This was pretty incredible. During the arraignment, we were just taken in and out one by one, for only about a minute and thirty seconds at a time. I was asked to leave the room and was not permitted to hear the statement the police made against me. I could not speak or defend myself during the arraignment and I was not even allowed to talk to my lawyer since a police officers stood right between us.

It took the judges three hours and a half to watch the videos which were taken of my arrest by police, bystanders and another journalist. Though the video proved I was innocent and I was clearly displaying my press credentials, I, along with all of the other journalists and activists, was found guilty of every charge. There was no distinction made between members of the press and activists. I was told the only way to leave the jail was to accept the guilty verdict and pay a $290 fine per charge for violating city ordinance. So did my cameraman, Jonathan Conway. We were also released on $1,000 bail for the state charge of "unlawful assembly," which is still pending.

We were not protesters. We repeatedly identified ourselves as members of the press, exercising our First Amendment rights. We were still arrested for protesting. Another 17 year-old-girl, who was doing an internship with a community radio station, was also arrested and found guilty of demonstrating without a permit, despite her credentials. The judge also announced that certain defendants were banned from the city of Columbus for 18 months.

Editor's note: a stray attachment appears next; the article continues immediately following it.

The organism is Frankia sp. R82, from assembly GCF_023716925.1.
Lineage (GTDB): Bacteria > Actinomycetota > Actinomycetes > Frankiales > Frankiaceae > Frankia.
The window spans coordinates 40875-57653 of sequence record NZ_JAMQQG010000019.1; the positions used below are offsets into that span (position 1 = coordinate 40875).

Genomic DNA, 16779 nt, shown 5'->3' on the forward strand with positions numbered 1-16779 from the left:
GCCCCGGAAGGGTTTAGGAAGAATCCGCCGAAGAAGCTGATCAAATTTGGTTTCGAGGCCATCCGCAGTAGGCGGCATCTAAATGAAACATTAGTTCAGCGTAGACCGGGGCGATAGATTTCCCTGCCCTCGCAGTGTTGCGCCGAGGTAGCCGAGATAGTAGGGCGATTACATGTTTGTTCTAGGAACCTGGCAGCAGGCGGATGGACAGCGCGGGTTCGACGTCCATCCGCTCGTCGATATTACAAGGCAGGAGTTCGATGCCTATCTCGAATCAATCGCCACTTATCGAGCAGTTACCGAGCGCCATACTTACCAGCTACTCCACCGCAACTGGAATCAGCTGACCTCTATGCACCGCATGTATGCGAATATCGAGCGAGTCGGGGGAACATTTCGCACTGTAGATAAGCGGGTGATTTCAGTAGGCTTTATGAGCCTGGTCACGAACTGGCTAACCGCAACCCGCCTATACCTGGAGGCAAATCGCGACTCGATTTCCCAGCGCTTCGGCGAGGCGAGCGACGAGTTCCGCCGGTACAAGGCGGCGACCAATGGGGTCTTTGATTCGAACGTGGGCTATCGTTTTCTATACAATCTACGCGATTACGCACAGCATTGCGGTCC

I thought that this would never happen in my country, and that the 1st Amendment protects us. But the only thing our lawyers could negotiate was jail time, and we were forced to accept a guilty verdict without any sort of due process whatsoever. As journalists, our freedoms were under attack."

It looks like the cancer of police brutality has spread from Greece to America! On October 18, 2010, a violent gang of six Greek police thugs broke into the home of a heroic dissident, confiscated his computer, and locked him in jail! There were no toilet facilities in his jail cell; instead, the 65-year-old dissident was provided with a small empty bottle of water to urinate in during the night. There was neither mattress nor pillow. There were wild screams of prisoners during the whole night, while the guards were watching TV in their office, pretending they were deaf! The innocent dissident had to resign from his job, and his life has been destroyed. His life has been stolen by a stupid minister. The Greek government has neither restituted nor apologized yet for this freakish behavior. Is Premier Papandreou proud of his stupid minister who initiated this inhumanity?

In UK, police is considered a friend of the people, whereas in Greece, police is considered an enemy of the people. The Greek Ministry of Citizen Protection is a euphemism for the Greek Ministry of Kleptocrat Protection and Citizen Harassment, George Orwell's Miniluv! Graecokleptocrats use their brutal police to protect themselves from the Greek people. Major global riots against police brutality started on December 6, 2008, when Alexis Grigoropoulos, a 15-year-old student, was fatally shot by a police officer without any reason. December
6 is now the International Day Against Police Brutality.


Τελευταία ανανέωση ( 25.11.10 )